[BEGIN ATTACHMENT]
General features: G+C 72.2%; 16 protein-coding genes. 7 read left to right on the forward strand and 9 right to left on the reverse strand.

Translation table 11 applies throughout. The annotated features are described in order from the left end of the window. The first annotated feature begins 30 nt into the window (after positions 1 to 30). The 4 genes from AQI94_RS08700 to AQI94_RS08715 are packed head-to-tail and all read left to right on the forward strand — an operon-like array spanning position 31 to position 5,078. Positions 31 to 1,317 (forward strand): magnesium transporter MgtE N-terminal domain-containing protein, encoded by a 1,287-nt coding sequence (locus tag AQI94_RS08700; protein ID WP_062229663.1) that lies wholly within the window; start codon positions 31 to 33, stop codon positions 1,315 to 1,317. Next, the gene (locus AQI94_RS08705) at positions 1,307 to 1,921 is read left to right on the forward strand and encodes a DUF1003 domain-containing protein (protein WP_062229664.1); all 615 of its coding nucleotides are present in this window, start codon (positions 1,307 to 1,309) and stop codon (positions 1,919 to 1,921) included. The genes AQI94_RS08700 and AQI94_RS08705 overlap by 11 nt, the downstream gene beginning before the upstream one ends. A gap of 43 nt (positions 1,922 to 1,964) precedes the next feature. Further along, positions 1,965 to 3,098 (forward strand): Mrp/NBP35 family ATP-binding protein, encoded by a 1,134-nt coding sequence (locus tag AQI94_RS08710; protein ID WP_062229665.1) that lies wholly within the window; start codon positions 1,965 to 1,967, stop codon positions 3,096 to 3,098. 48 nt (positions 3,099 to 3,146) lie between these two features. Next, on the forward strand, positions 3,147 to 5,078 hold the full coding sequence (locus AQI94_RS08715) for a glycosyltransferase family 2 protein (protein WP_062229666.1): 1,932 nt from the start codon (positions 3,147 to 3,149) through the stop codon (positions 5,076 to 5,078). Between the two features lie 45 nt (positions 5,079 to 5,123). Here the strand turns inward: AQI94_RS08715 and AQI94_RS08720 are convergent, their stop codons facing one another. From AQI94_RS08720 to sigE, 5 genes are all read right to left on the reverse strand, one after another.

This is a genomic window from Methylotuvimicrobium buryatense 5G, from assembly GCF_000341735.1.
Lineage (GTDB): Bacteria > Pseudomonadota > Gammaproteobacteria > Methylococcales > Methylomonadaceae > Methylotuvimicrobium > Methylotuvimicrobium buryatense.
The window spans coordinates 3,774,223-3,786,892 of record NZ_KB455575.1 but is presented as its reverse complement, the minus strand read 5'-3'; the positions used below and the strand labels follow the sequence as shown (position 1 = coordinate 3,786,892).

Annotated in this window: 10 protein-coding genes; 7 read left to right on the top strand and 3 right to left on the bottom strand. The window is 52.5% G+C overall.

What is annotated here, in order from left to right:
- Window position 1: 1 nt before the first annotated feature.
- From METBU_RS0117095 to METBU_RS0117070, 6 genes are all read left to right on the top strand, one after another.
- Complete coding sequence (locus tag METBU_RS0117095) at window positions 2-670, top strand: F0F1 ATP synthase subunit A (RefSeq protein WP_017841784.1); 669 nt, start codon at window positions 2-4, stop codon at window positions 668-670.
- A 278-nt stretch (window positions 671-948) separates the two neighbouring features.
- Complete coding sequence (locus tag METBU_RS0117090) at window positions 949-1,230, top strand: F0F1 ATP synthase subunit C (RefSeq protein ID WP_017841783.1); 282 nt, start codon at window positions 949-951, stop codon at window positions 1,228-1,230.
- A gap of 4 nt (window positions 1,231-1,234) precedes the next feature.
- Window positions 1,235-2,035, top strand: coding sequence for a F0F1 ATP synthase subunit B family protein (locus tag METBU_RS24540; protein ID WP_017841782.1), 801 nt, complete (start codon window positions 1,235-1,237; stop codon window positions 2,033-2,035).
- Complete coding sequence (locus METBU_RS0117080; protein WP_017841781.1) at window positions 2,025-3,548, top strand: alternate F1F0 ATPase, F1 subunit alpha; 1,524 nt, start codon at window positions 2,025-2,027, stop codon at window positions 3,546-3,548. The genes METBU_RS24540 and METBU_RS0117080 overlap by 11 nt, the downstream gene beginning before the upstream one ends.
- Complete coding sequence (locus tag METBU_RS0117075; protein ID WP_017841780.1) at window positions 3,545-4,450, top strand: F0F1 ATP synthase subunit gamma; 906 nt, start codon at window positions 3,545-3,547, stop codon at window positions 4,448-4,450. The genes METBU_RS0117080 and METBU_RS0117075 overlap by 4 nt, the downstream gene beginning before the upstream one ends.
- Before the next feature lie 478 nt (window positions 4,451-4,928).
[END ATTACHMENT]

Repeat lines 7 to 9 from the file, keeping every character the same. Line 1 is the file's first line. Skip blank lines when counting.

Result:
What is annotated here, in order from left to right:
- Window position 1: 1 nt before the first annotated feature.
- From METBU_RS0117095 to METBU_RS0117070, 6 genes are all read left to right on the top strand, one after another.